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"Nikko meisho zue": an extensively illustrated guide to famous sites in the Nikko region, Japan

UEDA, Moshin [and others?].
Nikko sanshi [= Pictorial record of Nikko].
Edo [= Tokyo], [Ihachi Suharaya and others?], 1837. 5 volumes together in a case. 26 x 18 cm. (Edo period book size: obon). Printed from woodblocks on Japanese mulberry-bark paper. With 78 double-page, 12 single page and 4 small (in text) woodcut illustrations of the Nikko region, including 7 double-page and 1 single page colour-printed illustrations in vol. 4. Bound in the traditional Japanese fukuro toji manner, in the original publishers blue paper wrappers.The 5 volumes are stored in a modern blue cloth chitsu (Japanese style folding case). [53], [1 blank]; [1 blank], [40]; [1 blank], 51, [1 blank]; [1 blank], 55, [1 blank]; [1 blank], 49, [1 blank] double ll.
€ 12,500
First edition of a striking, profusely illustrated guide to the beautiful Nikko region. The work includes depictions and descriptions of sacred sites like temples and shrines in the mountains, mountain scenery in general, flora and fauna, the town of Nikko itself - small and quiet at that time, and the locals in their natural environment. An illustration of the famous Shinkyo bridge can be found in volume 1 and even a large copper lantern at the Tosho-gu shrine, presented by the Dutch East India Company (VOC) to Shogun Tokugawa Iemitsu in 1643, is depicted in volume 5. Both shrines and the surrounding mountains and waterfalls are beautifully illustrated in the present work: these sites include many buildings spread out over a larger area. The Nikko Shrines and Temples are a UNESCO world heritage site.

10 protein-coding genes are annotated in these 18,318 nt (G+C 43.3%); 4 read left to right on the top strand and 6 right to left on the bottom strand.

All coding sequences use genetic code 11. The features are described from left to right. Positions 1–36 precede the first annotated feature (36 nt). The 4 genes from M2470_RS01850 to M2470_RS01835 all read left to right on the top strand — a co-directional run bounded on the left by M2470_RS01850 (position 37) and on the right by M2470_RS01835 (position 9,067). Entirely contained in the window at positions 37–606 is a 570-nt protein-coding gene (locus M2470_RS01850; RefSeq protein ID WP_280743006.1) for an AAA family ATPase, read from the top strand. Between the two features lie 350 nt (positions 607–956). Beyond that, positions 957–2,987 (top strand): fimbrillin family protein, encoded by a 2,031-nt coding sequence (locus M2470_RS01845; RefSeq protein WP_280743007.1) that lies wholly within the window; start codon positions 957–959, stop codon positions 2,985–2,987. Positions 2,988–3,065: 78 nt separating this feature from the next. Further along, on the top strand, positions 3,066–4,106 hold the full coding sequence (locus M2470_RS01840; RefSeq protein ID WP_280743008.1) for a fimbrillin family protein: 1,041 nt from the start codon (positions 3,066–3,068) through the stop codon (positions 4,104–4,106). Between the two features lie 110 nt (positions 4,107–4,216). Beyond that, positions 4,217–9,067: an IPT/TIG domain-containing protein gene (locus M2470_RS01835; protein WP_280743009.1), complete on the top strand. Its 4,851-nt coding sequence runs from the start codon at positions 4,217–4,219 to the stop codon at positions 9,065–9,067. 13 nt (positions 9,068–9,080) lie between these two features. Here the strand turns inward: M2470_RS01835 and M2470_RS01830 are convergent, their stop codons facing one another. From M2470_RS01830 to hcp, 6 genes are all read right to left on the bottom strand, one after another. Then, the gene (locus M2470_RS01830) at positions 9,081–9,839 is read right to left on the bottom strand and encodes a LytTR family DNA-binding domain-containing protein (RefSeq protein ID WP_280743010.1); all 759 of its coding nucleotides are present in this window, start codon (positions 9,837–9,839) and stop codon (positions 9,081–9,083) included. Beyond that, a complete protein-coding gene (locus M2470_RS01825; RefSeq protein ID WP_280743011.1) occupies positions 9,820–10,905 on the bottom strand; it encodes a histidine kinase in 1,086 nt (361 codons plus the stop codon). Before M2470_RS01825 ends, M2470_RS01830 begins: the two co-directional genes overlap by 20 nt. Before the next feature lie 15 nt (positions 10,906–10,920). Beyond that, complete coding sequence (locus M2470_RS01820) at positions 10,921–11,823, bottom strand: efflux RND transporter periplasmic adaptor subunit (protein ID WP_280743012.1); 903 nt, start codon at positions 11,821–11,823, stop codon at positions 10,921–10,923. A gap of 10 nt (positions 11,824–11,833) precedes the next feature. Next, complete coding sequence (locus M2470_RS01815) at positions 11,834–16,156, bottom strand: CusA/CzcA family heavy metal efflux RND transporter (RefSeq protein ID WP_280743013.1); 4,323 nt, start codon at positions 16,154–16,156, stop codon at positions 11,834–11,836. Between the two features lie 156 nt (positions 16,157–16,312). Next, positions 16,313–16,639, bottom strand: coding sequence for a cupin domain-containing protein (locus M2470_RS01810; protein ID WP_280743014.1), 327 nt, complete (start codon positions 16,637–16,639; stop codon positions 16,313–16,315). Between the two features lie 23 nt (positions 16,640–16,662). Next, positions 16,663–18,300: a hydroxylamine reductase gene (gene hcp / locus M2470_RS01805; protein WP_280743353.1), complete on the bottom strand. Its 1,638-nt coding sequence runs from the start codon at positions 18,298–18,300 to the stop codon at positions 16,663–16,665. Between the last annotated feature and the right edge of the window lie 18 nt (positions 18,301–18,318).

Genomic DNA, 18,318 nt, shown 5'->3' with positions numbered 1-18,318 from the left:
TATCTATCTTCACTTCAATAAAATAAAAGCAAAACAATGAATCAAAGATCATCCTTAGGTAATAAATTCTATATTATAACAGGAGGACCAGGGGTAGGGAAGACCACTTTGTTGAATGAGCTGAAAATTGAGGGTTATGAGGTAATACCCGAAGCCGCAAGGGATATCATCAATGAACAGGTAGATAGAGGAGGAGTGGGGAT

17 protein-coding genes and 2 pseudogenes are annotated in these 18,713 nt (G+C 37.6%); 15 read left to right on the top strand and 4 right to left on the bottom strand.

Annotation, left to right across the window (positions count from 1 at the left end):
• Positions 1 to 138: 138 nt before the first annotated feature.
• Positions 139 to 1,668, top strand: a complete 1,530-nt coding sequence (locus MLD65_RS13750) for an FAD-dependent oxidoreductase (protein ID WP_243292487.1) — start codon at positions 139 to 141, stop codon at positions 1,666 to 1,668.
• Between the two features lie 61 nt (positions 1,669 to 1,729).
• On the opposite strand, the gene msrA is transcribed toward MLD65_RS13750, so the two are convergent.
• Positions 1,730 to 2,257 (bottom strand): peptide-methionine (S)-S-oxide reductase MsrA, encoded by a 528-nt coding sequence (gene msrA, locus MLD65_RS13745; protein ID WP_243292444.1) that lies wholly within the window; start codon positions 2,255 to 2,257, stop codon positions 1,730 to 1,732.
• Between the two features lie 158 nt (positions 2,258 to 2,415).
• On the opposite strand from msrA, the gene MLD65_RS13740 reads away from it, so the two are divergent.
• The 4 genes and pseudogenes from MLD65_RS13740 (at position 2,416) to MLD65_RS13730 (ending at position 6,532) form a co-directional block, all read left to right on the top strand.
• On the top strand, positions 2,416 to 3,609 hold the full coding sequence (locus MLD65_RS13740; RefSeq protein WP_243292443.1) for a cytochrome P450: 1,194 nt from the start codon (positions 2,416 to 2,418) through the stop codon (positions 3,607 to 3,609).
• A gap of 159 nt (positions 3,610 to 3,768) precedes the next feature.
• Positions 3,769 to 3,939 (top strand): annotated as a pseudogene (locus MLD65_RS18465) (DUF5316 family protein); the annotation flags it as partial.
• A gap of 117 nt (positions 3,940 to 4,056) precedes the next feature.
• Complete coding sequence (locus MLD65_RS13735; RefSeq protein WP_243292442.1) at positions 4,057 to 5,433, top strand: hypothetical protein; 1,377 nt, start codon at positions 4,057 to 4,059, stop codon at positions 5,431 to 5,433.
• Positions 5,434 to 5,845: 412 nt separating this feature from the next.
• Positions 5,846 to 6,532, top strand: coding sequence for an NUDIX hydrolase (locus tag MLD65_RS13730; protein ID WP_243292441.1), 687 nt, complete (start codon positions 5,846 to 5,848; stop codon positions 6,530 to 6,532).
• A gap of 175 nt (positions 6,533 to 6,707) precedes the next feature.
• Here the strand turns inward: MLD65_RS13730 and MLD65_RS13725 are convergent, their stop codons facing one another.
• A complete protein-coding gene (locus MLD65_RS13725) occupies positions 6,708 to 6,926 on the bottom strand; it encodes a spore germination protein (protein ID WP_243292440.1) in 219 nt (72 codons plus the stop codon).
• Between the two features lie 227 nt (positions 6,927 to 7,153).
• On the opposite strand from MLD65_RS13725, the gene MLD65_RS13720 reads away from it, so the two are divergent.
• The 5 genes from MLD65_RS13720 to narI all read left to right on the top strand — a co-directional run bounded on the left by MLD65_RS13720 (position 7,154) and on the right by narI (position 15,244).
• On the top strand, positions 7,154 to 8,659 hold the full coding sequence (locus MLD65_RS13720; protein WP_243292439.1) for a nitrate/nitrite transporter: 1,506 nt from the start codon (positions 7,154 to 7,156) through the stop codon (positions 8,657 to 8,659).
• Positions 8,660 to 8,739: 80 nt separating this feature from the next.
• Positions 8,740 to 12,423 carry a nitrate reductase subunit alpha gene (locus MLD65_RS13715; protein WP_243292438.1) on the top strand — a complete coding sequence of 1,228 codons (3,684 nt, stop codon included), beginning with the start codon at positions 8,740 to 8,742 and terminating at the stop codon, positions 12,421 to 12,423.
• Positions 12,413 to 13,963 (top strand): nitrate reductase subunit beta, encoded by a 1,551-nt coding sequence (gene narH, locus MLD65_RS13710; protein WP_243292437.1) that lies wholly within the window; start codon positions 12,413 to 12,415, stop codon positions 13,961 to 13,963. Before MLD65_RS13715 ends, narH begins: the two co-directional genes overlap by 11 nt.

The present work is a guide to famous places and therefore fits in the genre of "meisho zue" books. The genre originated in Japan in the 17th century, but gained in popularity during the 18th and 19th centuries. It combines detailed illustrations with text to depict and describe the history, heritage and natural environment of a certain city or region. Nikko and its surroundings were - and still are - an extremely popular Japanese tourist destination, located approximately 150 kilometres north of central Tokyo, thus warranting the present illustrated guide.
With multiple dried ginkgo leaves in the fold of 13 leaves throughout vols. 1-4. With small bookplates (with shelfmarks?) on the front wrappers and 2 red owners stamps on the front paste-downs. Wrappers slightly rubbed, mainly around the edges. Some insignificant worm holes in the first few leaves of vol. 3 and the last few leaves of vol. 5. Otherwise in very good condition. Franklin, Exploring Japanese books and scrolls (2005) pp. 125-126; The Pulverer collection (https://pulverer.si.edu/node/1180/title) (1 copy).
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Asia  >  Japan & Far East